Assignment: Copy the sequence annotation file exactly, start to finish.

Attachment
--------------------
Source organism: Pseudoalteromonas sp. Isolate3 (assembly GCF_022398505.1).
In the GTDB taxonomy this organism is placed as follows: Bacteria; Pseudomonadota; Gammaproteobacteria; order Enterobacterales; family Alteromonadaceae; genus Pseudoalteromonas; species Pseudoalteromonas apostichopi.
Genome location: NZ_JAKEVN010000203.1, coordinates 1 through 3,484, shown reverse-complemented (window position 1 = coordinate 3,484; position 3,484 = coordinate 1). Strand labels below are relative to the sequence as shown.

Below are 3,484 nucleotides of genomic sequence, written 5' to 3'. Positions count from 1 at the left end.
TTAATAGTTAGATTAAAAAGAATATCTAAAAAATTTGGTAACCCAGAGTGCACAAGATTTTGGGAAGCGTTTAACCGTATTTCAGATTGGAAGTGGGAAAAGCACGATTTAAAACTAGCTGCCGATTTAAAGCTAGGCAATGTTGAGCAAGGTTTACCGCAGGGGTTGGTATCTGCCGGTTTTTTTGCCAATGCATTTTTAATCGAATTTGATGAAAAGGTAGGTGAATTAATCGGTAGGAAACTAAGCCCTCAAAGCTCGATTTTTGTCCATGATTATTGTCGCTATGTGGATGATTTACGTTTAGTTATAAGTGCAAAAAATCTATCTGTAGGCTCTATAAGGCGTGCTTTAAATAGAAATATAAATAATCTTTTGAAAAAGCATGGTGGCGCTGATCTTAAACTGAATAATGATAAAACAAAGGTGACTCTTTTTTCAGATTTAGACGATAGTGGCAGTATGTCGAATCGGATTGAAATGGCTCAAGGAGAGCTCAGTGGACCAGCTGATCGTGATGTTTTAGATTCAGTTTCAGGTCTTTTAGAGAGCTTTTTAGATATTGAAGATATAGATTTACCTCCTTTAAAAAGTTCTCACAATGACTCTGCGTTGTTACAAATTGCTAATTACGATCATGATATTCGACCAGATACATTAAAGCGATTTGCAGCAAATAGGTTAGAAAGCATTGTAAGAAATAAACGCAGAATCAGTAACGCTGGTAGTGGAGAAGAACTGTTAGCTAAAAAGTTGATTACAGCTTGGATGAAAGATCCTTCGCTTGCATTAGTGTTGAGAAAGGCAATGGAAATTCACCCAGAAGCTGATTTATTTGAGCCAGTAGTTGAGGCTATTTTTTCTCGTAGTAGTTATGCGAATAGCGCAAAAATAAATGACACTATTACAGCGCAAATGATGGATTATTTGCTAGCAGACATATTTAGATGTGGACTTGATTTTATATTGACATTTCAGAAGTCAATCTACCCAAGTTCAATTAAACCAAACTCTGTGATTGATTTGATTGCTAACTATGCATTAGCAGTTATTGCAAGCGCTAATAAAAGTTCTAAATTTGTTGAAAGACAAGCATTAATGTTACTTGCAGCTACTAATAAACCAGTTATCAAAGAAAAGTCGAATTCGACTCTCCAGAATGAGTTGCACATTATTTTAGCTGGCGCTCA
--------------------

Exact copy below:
Source organism: Pseudoalteromonas sp. Isolate3 (assembly GCF_022398505.1).
In the GTDB taxonomy this organism is placed as follows: Bacteria; Pseudomonadota; Gammaproteobacteria; order Enterobacterales; family Alteromonadaceae; genus Pseudoalteromonas; species Pseudoalteromonas apostichopi.
Genome location: NZ_JAKEVN010000203.1, coordinates 1 through 3,484, shown reverse-complemented (window position 1 = coordinate 3,484; position 3,484 = coordinate 1). Strand labels below are relative to the sequence as shown.

Below are 3,484 nucleotides of genomic sequence, written 5' to 3'. Positions count from 1 at the left end.
TTAATAGTTAGATTAAAAAGAATATCTAAAAAATTTGGTAACCCAGAGTGCACAAGATTTTGGGAAGCGTTTAACCGTATTTCAGATTGGAAGTGGGAAAAGCACGATTTAAAACTAGCTGCCGATTTAAAGCTAGGCAATGTTGAGCAAGGTTTACCGCAGGGGTTGGTATCTGCCGGTTTTTTTGCCAATGCATTTTTAATCGAATTTGATGAAAAGGTAGGTGAATTAATCGGTAGGAAACTAAGCCCTCAAAGCTCGATTTTTGTCCATGATTATTGTCGCTATGTGGATGATTTACGTTTAGTTATAAGTGCAAAAAATCTATCTGTAGGCTCTATAAGGCGTGCTTTAAATAGAAATATAAATAATCTTTTGAAAAAGCATGGTGGCGCTGATCTTAAACTGAATAATGATAAAACAAAGGTGACTCTTTTTTCAGATTTAGACGATAGTGGCAGTATGTCGAATCGGATTGAAATGGCTCAAGGAGAGCTCAGTGGACCAGCTGATCGTGATGTTTTAGATTCAGTTTCAGGTCTTTTAGAGAGCTTTTTAGATATTGAAGATATAGATTTACCTCCTTTAAAAAGTTCTCACAATGACTCTGCGTTGTTACAAATTGCTAATTACGATCATGATATTCGACCAGATACATTAAAGCGATTTGCAGCAAATAGGTTAGAAAGCATTGTAAGAAATAAACGCAGAATCAGTAACGCTGGTAGTGGAGAAGAACTGTTAGCTAAAAAGTTGATTACAGCTTGGATGAAAGATCCTTCGCTTGCATTAGTGTTGAGAAAGGCAATGGAAATTCACCCAGAAGCTGATTTATTTGAGCCAGTAGTTGAGGCTATTTTTTCTCGTAGTAGTTATGCGAATAGCGCAAAAATAAATGACACTATTACAGCGCAAATGATGGATTATTTGCTAGCAGACATATTTAGATGTGGACTTGATTTTATATTGACATTTCAGAAGTCAATCTACCCAAGTTCAATTAAACCAAACTCTGTGATTGATTTGATTGCTAACTATGCATTAGCAGTTATTGCAAGCGCTAATAAAAGTTCTAAATTTGTTGAAAGACAAGCATTAATGTTACTTGCAGCTACTAATAAACCAGTTATCAAAGAAAAGTCGAATTCGACTCTCCAGAATGAGTTGCACATTATTTTAGCTGGCGCTCA